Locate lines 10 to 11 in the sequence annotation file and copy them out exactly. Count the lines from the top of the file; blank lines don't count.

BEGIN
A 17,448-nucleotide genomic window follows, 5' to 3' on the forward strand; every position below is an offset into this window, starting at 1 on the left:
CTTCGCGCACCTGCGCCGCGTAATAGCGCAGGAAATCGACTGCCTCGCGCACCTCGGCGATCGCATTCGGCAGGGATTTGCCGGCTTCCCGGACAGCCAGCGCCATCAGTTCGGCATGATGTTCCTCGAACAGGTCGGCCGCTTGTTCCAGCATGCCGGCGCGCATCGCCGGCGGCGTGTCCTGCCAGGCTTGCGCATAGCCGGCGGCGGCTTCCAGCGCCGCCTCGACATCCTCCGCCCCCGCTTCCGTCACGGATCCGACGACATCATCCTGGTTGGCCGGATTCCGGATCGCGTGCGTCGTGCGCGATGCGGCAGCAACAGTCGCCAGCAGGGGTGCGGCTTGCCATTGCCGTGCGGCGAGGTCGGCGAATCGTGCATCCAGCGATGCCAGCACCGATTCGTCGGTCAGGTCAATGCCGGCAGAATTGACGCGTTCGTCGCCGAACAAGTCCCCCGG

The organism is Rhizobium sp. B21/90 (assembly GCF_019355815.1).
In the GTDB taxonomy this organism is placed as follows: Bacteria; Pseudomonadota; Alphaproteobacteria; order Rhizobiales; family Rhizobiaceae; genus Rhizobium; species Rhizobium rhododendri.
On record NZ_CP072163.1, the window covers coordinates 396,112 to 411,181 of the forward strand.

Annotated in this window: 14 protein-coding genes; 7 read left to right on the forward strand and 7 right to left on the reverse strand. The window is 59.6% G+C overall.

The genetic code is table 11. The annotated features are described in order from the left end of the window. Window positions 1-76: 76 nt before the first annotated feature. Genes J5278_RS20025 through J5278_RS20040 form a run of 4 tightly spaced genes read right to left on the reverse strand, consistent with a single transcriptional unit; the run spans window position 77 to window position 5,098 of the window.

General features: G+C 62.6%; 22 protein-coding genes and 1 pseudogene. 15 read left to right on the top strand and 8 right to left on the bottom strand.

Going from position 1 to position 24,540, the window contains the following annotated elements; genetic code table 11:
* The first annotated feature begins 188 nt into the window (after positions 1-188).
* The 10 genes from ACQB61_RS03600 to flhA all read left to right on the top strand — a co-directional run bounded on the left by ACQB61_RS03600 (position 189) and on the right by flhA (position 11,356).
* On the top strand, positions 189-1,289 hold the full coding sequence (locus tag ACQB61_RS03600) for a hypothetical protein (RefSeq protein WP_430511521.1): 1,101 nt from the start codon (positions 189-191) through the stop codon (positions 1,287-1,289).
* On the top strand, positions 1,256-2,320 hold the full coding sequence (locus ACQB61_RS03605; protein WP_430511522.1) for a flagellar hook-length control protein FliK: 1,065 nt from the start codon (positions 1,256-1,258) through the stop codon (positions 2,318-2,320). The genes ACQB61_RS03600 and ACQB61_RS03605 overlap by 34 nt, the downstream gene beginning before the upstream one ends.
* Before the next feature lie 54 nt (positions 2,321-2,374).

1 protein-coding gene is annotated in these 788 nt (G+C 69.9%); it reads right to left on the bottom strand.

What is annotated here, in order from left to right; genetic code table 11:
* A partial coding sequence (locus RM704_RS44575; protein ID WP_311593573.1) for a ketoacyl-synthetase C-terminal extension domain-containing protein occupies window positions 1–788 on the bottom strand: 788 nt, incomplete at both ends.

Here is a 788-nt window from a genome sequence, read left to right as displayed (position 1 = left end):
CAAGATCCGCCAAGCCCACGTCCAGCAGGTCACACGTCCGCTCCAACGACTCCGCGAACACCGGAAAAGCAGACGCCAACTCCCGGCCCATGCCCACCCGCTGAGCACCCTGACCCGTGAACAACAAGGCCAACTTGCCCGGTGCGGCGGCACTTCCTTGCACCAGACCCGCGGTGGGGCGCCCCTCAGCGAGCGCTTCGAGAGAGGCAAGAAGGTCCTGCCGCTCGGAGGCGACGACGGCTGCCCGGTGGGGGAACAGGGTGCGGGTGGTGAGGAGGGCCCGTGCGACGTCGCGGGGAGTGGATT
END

* The first annotated feature begins 188 nt into the window (after positions 1-188).
* The 10 genes from ACQB61_RS03600 to flhA all read left to right on the top strand — a co-directional run bounded on the left by ACQB61_RS03600 (position 189) and on the right by flhA (position 11,356).